Complex care requires the carer to be proficient in an array of specific caring methods, which can be learnt and taught at dedicated training centres. As well as providing complex care, carers should also consider facilitating patients to lead independent, active, and fulfilled lives whenever possible.
Can carers provide complex care?
Carers can provide complex care to patients but, as mentioned above, they need to be proficient in specialist care techniques. These could include enteral/PEG feeding, stoma care, gastrostomy feeding, nasopharyngeal suctioning, oral suctioning, bowel management, oxygen therapy and tracheostomy care.
For the patient and their family, it can be challenging to find carers with the experience needed for individual complex care needs. This is why training centres, like Caring for Care, are so important. We provide the training that is necessary in order for carers to deliver high-quality care for individuals with complex care requirements.
The needs of individuals dictate the type of complex care a carer needs to provide and therefore the type of training they need to undertake. This is important for two reasons. Firstly, the carer needs to be proficient in the complex care they are providing, to avoid any incidences, which could lead to the inadvertent harm of the patient. Secondly, by acquiring the knowledge to treat a complex care patient, the carer knows how to help the patient lead independent, active, and fulfilled lives.
Communication in complex care
It is essential for good communication and coordination between the patient and the primary carer as well as between the carer and specialists. This is particularly important during critical moments such as before procedures, new treatments and trips to the emergency room. Vital information can be learnt from families too.
As an additional note, there is often not enough communication between researchers and carers. Carers should try to relay important information to researchers about management of both illness and patient care, helping them to develop ways to improve the independence of the patients’ life.
Tips for carers in complex care
Use a care plan – This is a summary of a patient’s history, medication, doctors’ names and other vital information that can be used by a carer who is taking the patient’s case for the first time in order to learn as much about them as possible. This gives credibility to your service as a career.
Medication and symptom record keeping – This is a must and records should be kept over long periods. The importance of this is to help to communicate this information to doctors and other members of the care team.
Multidisciplinary meetings – These are a great way to get specialists together to talk about the patient. They don’t have to occur regularly, perhaps only annually, but it gets them asking questions to each other and makes a huge difference.
Second opinions – It’s always best to get second opinions from doctors and other carers. If a patient’s family asks for a second opinion don’t be offended, they are only trying to do what is best for their loved one.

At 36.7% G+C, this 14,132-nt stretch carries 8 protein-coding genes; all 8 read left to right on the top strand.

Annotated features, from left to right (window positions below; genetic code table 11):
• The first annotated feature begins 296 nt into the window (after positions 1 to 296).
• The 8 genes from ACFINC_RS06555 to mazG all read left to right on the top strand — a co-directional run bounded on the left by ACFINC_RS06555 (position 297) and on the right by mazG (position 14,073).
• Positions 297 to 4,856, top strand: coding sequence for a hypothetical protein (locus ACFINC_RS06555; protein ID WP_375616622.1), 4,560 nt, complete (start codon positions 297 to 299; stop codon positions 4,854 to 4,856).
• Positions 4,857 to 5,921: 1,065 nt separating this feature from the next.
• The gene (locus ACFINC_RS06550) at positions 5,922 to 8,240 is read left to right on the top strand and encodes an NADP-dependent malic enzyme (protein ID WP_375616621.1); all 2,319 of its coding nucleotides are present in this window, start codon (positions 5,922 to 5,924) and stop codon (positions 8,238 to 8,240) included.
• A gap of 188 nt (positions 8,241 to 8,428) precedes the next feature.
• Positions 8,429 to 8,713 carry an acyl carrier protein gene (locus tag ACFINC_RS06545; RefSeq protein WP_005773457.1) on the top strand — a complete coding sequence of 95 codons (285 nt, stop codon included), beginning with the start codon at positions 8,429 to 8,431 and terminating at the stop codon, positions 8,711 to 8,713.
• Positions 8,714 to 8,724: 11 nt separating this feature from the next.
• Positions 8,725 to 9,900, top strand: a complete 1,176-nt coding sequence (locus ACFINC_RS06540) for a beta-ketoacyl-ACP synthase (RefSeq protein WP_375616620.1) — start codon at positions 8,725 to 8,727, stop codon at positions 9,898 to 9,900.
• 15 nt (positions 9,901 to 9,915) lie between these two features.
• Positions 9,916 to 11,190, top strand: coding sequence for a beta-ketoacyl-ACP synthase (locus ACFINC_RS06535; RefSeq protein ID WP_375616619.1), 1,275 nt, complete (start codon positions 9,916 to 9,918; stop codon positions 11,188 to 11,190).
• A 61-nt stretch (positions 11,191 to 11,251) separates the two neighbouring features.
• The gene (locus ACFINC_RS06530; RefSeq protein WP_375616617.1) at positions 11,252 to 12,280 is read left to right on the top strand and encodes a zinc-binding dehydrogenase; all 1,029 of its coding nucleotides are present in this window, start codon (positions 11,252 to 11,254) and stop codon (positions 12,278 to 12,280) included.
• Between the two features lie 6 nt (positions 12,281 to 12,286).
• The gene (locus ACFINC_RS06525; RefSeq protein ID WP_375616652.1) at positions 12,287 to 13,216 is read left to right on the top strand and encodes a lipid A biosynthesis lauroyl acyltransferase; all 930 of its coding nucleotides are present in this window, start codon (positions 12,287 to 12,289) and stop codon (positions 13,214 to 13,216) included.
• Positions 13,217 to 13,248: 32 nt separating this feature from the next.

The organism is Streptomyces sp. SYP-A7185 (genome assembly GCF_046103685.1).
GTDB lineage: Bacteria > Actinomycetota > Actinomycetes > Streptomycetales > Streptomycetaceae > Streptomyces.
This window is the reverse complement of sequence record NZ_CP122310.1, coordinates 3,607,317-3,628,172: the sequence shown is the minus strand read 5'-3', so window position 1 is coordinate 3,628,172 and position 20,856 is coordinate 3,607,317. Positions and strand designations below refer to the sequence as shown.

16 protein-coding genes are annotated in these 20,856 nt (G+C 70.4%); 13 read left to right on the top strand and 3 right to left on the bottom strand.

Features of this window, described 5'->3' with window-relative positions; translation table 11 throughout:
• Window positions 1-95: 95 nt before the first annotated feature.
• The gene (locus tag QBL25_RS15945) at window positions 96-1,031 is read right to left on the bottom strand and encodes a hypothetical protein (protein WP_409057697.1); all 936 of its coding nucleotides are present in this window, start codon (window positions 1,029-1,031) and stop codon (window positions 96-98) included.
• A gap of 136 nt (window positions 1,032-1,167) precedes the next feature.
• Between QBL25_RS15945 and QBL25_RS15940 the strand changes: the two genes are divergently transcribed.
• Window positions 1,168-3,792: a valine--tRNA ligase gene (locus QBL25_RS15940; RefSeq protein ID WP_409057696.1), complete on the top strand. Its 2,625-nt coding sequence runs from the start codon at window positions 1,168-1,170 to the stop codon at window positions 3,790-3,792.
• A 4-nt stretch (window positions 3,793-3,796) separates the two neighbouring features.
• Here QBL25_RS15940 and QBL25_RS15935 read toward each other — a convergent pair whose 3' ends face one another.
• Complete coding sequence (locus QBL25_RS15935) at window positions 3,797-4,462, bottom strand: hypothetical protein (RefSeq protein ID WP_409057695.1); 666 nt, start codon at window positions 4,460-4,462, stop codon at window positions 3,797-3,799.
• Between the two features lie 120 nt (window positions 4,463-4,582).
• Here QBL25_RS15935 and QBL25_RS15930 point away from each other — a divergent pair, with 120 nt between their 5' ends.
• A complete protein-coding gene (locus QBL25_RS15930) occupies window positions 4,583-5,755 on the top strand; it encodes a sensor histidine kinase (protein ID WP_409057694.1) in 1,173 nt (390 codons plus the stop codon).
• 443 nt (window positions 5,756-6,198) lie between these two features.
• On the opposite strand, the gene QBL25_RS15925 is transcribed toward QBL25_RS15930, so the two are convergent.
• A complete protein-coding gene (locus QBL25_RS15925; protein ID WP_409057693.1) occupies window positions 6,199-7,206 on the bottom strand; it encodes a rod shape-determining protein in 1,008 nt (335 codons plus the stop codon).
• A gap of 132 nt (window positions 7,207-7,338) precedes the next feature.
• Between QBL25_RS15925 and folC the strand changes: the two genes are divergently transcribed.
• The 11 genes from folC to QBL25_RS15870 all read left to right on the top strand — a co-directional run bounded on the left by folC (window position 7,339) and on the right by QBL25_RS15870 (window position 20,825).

Types of complex care
To understand the importance of proper training for complex care, here are some examples of types of complex care, what they are and possible problems that might arise.
PEG (Percutaneous Endoscopic Gastrostomy)
Percutaneous Endoscopic Gastrostomy, or PEG for short, is a type of complex care provided to individuals who require enteral nutrition due to the inability to maintain adequate nutrition via oral intake. This can occur for several reasons, in particular, acute ischaemia, chronic progressive neuromuscular diseases, dementia, cystic fibrosis, peritoneal dialysis and oropharyngeal and oesophageal malignancy. In children, common reasons include neurological disorders, craniofacial abnormalities, oncological problems related to malnutrition, and chronic kidney disease along with other clinical conditions that cause wasting or malnutrition.
As with all types of care, there are contra-indications to PEG such as active coagulopathies, thrombocytopenia, haemodynamic compromise or sepsis. Undergoing PEG training will cover these and allow the carer to carry out complex care in this area.
A stoma is an opening to which ostomy bags are attached and stoma care is provided to individuals who require them. Examples of ostomies include colostomy, ileostomy, urostomy and gastrostomy. Reasons why patients might need these bags include various disorders such as inflammatory bowel disease, invasive neoplasia of the bladder or prostate, and diverticular disease.
Stomas come with many associated problems and manifest as both psychological and physiological issues. Anxiety and depression are common with stoma patients and can be brought on by a decrease in the quality of life, body image and distress due to ‘phantom rectum’. Dehydration, skin problems, changes in faeces and bleeding can be problematic too and in fact, there are many factors to consider during stoma care training.
When understanding tracheostomy care, the first thing you should consider are the two main types. These are acute tracheostomies and chronic tracheostomies. The first type is applied in an emergency whereas a chronic tracheostomy is for longer-term patients.
Complication can arise at any point during the process including immediately after and in the early and late stages. When you undertake training, you will learn about haemorrhages, hypoxia, oesophagus damage, pneumothorax, tube obstruction, pooling of secretions, LRTI, bleeding, infection, airway obstruction, tracheal stenosis and tracheomalacia along with some other complications. Stoma care is also important with tracheostomy patients, as is tracheostomy tube care, communication, humidification, swallowing and nutrition, and suctioning. Click here to apply for a pre-assessment appointment